Honorable mention: A number of prospects ranked No. 15 have gone on to terrific college and/or NFL careers. Carlos Dunlap, No. 15 in 2007 class, played at Florida and was drafted in the second round (No. 54 overall) in 2010. Greg Reid, No. 15 in 2009 class, was a standout at Florida State before off-the-field issues cut short his time in Tallahassee. That also hurt his NFL draft stock. Ahmad Dixon, No. 15 in 2010, was a seventh round draft selection in the 2014 draft after a standout career at Baylor. Aaron Lynch, No. 15 in 2011 class, played at Notre Dame and South Florida before being selected in the fifth round of the 2014 draft by the San Francisco 49ers where he is projected to start in 2015. Christian Hackenberg, No. 15 in 2013 class, is a projected NFL draft selection in 2016 or 2017.
Uniforms don't win games, and indoor facilities don't instantly make players faster or help quarterbacks throw farther.

But they are things that are aesthetically pleasing in recruiting, and they are things that certainly help teams in the never-ending college football arms race.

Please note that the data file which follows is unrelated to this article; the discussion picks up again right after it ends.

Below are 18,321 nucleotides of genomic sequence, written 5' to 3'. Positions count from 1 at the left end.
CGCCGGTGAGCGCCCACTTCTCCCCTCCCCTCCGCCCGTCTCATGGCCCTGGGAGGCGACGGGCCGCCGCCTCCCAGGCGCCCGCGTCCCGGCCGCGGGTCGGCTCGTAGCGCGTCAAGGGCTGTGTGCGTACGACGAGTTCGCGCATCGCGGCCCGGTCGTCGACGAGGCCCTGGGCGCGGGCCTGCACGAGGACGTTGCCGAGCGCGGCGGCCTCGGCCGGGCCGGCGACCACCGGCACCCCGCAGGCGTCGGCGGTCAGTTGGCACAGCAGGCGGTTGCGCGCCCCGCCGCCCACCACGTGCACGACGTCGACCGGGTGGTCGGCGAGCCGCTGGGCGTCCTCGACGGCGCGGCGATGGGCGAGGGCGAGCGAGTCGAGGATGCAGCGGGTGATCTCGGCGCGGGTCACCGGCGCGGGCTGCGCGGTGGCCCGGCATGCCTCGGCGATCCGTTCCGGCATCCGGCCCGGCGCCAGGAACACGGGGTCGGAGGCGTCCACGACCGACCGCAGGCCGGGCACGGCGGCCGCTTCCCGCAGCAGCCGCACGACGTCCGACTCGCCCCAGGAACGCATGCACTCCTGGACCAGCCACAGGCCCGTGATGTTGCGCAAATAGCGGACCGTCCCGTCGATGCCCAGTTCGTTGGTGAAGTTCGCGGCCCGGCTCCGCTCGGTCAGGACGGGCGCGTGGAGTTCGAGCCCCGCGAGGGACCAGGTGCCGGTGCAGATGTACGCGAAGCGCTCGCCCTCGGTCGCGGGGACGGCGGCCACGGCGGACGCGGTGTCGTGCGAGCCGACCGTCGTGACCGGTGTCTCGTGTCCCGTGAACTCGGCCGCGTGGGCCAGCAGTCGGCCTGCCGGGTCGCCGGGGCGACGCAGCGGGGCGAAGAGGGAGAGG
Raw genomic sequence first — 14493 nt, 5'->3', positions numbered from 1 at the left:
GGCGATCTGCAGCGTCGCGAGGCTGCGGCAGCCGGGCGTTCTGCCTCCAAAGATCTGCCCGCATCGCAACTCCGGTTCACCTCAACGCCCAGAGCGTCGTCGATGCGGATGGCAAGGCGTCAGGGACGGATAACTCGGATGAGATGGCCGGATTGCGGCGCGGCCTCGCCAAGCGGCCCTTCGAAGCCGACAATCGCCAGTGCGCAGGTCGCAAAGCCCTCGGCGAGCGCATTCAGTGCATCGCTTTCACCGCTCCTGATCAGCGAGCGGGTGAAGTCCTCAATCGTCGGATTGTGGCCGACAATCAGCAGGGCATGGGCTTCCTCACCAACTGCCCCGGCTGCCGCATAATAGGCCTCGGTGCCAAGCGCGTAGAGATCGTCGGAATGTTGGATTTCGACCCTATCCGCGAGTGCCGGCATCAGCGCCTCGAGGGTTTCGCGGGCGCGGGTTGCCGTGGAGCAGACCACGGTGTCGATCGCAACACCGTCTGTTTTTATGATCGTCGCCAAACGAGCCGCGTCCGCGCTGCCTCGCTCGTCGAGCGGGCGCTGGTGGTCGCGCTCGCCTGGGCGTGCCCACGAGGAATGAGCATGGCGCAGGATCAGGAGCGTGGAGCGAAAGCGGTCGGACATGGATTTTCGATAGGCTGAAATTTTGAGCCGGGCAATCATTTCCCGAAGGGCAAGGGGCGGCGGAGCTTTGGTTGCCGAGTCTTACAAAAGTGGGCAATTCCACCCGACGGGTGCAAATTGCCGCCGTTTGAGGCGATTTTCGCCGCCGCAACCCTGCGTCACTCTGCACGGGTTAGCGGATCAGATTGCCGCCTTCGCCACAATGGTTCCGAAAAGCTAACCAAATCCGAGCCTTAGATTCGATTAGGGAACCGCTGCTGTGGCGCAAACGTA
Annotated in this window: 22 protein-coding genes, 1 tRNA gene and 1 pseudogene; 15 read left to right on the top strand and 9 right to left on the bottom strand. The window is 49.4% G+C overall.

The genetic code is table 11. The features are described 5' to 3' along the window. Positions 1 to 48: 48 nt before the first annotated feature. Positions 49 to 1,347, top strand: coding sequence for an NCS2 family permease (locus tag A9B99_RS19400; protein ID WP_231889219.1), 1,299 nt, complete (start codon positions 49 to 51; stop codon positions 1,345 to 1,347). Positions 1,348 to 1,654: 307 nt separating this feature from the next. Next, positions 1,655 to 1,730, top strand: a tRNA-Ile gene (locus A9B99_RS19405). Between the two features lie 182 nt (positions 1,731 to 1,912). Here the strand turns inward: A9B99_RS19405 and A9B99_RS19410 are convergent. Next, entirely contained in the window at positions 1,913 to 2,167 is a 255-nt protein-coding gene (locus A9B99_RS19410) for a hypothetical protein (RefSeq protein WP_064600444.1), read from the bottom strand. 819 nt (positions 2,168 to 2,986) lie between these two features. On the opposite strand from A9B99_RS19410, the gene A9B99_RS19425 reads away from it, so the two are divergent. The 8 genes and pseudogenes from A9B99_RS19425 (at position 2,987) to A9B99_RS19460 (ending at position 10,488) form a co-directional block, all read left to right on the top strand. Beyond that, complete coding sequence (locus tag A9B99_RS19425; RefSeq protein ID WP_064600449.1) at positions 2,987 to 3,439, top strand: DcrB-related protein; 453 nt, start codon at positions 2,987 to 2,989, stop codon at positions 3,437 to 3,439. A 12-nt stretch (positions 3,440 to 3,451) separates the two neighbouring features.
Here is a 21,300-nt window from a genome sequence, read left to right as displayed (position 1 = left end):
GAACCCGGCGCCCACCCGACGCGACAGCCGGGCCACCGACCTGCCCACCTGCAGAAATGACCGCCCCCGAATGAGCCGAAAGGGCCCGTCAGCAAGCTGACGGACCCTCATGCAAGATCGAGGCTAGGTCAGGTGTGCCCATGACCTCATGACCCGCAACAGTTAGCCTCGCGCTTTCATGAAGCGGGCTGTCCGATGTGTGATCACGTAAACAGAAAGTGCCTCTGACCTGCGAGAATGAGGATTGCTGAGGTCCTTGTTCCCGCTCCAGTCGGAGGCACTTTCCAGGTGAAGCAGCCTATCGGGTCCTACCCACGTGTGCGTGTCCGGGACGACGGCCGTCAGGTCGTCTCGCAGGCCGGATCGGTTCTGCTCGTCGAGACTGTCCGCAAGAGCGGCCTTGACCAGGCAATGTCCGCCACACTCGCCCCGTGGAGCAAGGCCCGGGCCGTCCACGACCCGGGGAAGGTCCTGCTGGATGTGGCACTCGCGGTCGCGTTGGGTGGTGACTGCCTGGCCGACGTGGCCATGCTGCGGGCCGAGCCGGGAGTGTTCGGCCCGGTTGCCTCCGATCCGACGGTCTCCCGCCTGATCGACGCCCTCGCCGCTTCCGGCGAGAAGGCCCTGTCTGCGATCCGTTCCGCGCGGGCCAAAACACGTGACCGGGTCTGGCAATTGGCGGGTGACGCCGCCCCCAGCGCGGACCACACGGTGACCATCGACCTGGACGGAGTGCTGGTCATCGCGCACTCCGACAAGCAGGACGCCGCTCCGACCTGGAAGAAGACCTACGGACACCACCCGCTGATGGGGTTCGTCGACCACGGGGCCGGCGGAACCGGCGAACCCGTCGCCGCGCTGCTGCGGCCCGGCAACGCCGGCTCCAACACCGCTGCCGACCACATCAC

On Wednesday, Florida announced its long overdue plan to finally build an indoor football practice facility. The facility, which will be completed in early September and will house a full 120-yard, synthetic turf football field, is something that any powerhouse program should have, especially in a weather-ravaged state like Florida. The days of having to move practices to the Stephen C. O'Connell Center, which is about to undergo its own major renovation, or Florida Gym will soon be over. The days of having to cancel practices all together or having to practice under the (un)comforts of a parking garage will soon be a thing of the past.